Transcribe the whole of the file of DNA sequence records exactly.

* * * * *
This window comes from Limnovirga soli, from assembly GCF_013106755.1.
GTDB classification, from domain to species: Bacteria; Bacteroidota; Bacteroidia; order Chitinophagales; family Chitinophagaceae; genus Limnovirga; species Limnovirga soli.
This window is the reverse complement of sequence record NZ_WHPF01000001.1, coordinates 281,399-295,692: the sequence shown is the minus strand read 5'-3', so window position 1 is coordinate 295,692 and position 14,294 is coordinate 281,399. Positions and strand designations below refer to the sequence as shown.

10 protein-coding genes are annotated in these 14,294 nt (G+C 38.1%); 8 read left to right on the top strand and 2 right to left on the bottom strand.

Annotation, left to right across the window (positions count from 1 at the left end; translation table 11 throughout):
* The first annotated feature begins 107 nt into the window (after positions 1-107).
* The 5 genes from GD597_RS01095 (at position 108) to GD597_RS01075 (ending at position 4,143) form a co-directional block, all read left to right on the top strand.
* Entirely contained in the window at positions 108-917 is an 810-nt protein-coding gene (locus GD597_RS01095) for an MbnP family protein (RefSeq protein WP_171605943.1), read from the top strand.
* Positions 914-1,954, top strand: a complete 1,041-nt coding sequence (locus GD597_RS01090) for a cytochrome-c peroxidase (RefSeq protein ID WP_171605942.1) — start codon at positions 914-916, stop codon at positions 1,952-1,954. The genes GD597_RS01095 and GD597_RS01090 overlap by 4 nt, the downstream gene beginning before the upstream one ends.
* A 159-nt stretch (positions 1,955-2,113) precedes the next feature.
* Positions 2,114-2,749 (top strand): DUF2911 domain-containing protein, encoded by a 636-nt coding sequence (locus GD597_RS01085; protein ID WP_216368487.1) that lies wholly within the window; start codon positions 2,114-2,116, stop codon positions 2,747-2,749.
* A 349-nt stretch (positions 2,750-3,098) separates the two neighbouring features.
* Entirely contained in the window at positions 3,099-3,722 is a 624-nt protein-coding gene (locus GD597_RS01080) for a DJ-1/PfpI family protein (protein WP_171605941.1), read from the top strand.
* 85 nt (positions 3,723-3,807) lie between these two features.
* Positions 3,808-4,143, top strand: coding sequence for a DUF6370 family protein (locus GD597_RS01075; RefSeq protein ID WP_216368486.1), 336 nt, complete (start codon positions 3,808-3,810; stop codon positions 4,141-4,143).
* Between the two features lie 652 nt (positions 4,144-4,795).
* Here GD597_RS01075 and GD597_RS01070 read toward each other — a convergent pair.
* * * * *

This window comes from Limnovirga soli, from assembly GCF_013106755.1.
GTDB classification, from domain to species: Bacteria; Bacteroidota; Bacteroidia; order Chitinophagales; family Chitinophagaceae; genus Limnovirga; species Limnovirga soli.
This window is the reverse complement of sequence record NZ_WHPF01000001.1, coordinates 281,399-295,692: the sequence shown is the minus strand read 5'-3', so window position 1 is coordinate 295,692 and position 14,294 is coordinate 281,399. Positions and strand designations below refer to the sequence as shown.

10 protein-coding genes are annotated in these 14,294 nt (G+C 38.1%); 8 read left to right on the top strand and 2 right to left on the bottom strand.

Annotation, left to right across the window (positions count from 1 at the left end; translation table 11 throughout):
* The first annotated feature begins 107 nt into the window (after positions 1-107).
* The 5 genes from GD597_RS01095 (at position 108) to GD597_RS01075 (ending at position 4,143) form a co-directional block, all read left to right on the top strand.
* Entirely contained in the window at positions 108-917 is an 810-nt protein-coding gene (locus GD597_RS01095) for an MbnP family protein (RefSeq protein WP_171605943.1), read from the top strand.
* Positions 914-1,954, top strand: a complete 1,041-nt coding sequence (locus GD597_RS01090) for a cytochrome-c peroxidase (RefSeq protein ID WP_171605942.1) — start codon at positions 914-916, stop codon at positions 1,952-1,954. The genes GD597_RS01095 and GD597_RS01090 overlap by 4 nt, the downstream gene beginning before the upstream one ends.
* A 159-nt stretch (positions 1,955-2,113) precedes the next feature.
* Positions 2,114-2,749 (top strand): DUF2911 domain-containing protein, encoded by a 636-nt coding sequence (locus GD597_RS01085; protein ID WP_216368487.1) that lies wholly within the window; start codon positions 2,114-2,116, stop codon positions 2,747-2,749.
* A 349-nt stretch (positions 2,750-3,098) separates the two neighbouring features.
* Entirely contained in the window at positions 3,099-3,722 is a 624-nt protein-coding gene (locus GD597_RS01080) for a DJ-1/PfpI family protein (protein WP_171605941.1), read from the top strand.
* 85 nt (positions 3,723-3,807) lie between these two features.
* Positions 3,808-4,143, top strand: coding sequence for a DUF6370 family protein (locus GD597_RS01075; RefSeq protein ID WP_216368486.1), 336 nt, complete (start codon positions 3,808-3,810; stop codon positions 4,141-4,143).
* Between the two features lie 652 nt (positions 4,144-4,795).
* Here GD597_RS01075 and GD597_RS01070 read toward each other — a convergent pair.